Another ongoing crisis in terms of the NPT is the North Korean situation. It cannot be ruled out that the Iranian problem will come back a few years down the line. How events unfold in each case will depend on the political situation in the respective countries, in the wider region, and in the international arena in general. 

What do you think the NPT states-parties must do to make sure that the NPT remains a ­viable and effective part of the international security architecture for another 50 years?

I believe the time has come to think in earnest about a new format [for] the dialogue on key nuclear issues. The previous bilateral Russian-U.S. format no longer reflects the international reality. China must become actively engaged in this process, and I am not just talking about disarmament. China needs to play a more active role in order to reinforce positive NPT-related trends. As a first step, I believe, it would make sense to hold a high-level trilateral meeting on nuclear nonproliferation and disarmament between Russia, the United States, and China.

I am well aware that, in current political circumstances, such a meeting is unlikely. But when the so-called window of opportunity opens—and I’m sure that sooner or later it will—such a meeting should be held and used as an opportunity to propose several initiatives. First, New START should be extended for another five years; the parties should also discuss further numerical reductions from the ceilings already agreed in that treaty. The scale of these new reductions to be agreed as part of the New START extension can be symbolic. Demonstrating progress in the right direction is more important than the new ceilings themselves. Second, China should make a statement to the effect that it will not further increase its existing nuclear capability. Third, the parties could formulate their stance on the nuclear weapons ban treaty [and] jointly come up with a statement so that it could be mentioned in a positive light. That would help to strengthen the international nonproliferation regime as a whole and the NPT in particular.

What role do you see the new Treaty on the Prohibition of Nuclear Weapons playing in the global system of nuclear ­governance?

If all states were to join this treaty, including all those who possess nuclear weapons, then it would supersede the entire existing system of nuclear relations. So, eventually, the new treaty would also supersede the NPT. In essence, it would signal the arrival of a new global nuclear order. However, we will be able to reach that point only when all states without exception have fulfilled their commitments under the NPT because disarmament issues cannot be discussed in isolation from all the other clauses of the NPT. The time of the ban treaty has not yet arrived, but we should think about how to make progress in that direction.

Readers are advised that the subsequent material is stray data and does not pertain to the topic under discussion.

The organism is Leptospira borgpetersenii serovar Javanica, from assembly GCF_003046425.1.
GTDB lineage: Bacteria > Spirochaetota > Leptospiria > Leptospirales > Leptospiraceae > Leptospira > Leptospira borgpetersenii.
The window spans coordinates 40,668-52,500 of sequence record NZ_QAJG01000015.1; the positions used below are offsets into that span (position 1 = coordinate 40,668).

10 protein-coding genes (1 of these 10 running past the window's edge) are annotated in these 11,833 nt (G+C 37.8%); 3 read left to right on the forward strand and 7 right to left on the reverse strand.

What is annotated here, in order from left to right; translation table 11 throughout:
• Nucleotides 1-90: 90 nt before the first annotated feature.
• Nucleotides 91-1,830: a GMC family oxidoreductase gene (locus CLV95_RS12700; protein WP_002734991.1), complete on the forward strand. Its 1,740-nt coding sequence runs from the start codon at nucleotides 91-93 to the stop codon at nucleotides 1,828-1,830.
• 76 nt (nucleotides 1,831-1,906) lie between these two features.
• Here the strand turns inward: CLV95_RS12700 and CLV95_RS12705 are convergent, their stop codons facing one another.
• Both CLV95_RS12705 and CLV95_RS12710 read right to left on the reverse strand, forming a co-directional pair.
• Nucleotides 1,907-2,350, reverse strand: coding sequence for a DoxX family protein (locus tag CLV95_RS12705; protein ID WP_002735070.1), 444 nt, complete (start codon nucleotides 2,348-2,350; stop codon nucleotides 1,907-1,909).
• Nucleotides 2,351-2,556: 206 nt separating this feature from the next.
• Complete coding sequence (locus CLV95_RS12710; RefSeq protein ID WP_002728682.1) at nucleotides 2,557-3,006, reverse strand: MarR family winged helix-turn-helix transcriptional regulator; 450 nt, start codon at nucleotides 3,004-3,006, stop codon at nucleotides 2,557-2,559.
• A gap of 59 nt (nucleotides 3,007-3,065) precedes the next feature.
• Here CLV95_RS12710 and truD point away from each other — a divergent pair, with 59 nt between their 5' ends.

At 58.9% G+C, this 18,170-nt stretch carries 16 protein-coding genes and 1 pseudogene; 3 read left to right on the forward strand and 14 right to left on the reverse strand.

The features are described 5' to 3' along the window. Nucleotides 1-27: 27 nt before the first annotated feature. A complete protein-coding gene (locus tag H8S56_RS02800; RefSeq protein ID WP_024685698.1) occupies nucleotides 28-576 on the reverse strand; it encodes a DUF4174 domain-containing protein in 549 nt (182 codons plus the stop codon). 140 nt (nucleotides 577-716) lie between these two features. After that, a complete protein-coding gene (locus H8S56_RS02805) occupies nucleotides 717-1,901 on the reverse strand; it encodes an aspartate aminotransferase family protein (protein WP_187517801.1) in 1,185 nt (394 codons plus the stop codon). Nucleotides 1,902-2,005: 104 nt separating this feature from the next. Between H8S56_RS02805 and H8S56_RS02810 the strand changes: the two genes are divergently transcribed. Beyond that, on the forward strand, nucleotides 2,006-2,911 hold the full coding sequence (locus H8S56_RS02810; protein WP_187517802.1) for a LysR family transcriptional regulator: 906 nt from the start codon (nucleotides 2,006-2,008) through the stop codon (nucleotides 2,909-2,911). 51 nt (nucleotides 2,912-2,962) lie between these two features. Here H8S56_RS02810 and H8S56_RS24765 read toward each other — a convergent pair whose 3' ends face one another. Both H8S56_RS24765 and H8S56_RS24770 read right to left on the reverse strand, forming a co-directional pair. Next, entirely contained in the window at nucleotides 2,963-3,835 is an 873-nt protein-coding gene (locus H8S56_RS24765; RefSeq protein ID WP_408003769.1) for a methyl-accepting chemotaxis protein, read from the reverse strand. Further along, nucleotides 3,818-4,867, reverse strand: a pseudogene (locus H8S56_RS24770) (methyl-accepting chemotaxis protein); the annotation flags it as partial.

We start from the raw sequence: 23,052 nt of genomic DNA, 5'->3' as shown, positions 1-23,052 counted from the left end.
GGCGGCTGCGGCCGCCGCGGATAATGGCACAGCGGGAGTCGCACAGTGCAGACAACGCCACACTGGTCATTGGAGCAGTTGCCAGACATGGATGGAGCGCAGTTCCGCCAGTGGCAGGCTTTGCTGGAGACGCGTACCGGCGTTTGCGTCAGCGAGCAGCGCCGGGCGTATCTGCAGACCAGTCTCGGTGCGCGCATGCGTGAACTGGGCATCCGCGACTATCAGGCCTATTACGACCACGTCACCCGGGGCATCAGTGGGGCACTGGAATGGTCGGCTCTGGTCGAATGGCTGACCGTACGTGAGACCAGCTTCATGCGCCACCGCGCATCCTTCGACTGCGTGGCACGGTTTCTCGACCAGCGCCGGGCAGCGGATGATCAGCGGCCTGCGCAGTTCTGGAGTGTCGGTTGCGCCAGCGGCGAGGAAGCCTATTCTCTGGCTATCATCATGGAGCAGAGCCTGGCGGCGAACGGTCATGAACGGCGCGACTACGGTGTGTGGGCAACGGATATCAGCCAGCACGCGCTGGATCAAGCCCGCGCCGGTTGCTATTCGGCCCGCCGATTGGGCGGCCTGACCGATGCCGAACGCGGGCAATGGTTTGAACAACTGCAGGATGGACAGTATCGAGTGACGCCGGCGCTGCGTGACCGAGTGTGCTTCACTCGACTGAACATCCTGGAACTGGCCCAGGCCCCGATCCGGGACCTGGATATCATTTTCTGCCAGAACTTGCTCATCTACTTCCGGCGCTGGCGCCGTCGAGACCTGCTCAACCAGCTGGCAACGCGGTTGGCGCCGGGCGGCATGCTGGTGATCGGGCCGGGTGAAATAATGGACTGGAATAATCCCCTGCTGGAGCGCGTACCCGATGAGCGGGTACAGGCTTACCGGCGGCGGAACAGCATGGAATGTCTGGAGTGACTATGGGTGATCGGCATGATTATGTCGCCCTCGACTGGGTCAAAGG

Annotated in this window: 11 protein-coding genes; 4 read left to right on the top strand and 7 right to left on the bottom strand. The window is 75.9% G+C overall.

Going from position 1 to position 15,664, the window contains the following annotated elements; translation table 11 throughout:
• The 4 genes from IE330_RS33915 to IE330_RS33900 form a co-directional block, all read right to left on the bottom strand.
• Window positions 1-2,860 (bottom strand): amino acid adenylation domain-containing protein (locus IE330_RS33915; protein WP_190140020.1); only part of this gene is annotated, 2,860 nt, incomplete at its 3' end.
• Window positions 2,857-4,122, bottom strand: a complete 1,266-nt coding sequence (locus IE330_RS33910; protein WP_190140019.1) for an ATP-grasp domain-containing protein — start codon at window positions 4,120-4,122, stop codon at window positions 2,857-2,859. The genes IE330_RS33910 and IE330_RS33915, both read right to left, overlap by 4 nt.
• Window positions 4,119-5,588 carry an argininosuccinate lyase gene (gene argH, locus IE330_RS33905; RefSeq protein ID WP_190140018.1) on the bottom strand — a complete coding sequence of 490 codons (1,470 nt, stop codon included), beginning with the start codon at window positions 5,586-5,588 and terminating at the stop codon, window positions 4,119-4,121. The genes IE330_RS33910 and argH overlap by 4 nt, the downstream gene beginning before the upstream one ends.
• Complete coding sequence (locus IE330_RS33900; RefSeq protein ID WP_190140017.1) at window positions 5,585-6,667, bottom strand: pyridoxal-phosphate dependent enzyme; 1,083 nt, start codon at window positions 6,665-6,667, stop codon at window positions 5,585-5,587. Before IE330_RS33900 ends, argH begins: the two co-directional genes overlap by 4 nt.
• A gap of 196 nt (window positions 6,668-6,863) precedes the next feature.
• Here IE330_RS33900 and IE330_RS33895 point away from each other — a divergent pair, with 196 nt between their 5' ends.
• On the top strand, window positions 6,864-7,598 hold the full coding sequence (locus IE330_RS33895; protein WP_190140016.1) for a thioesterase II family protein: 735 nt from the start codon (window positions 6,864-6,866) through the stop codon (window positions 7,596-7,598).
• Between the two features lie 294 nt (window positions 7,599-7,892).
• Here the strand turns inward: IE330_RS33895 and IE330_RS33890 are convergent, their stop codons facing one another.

Endnotes

1. On October 31, 1958, at the meeting of the First Committee of the UN General Assembly, Ireland introduced a draft resolution on creating a special committee to study the dangers posed by further proliferation of nuclear weapons. The resolution was not passed at that meeting, but in 1959 a resolution was passed on establishing the Ten-Nation Committee on Disarmament.

2. U.S. President John Kennedy gave the so-called Peace Speech at American University in Washington, D.C., on June 10, 1963.

3. The Kennedy administration explored with NATO allies the idea of a multilateral nuclear force, under which U.S. nuclear missiles would be placed on submarines or surface ships manned by NATO crews. The concept was to provide a more credible deterrent against Soviet attack in Europe and, by giving NATO allies some control over nuclear weapons, reduce the likelihood that other countries, particularly West Germany, would seek a nuclear weapons capability of their own. See Steven Pifer et al., “U.S. Nuclear and Extended Deterrence: Considerations and Challenges,” Brookings Arms Control Series, No. 3 (May 2010), https://www.brookings.edu/wp-content/uploads/2016/06/06_nuclear_deterrence.pdf.

4. The multilateral nuclear force proposal died for several reasons, including its inability to add to extended deterrence measures and the possibility that it would violate the requirement for a centrally controllable, unified strategic nuclear arsenal. Further, U.S. officials anticipated that European allies would not support such a plan once they realized the United States would retain its veto over launch and that NATO nations would be expected to share the costs of maintaining the force. See David N. Schwartz, NATO’s Nuclear Dilemmas (Washington, DC: Brookings Institution Press, 1983), pp. 94–95.

 

Posted: September 1, 2017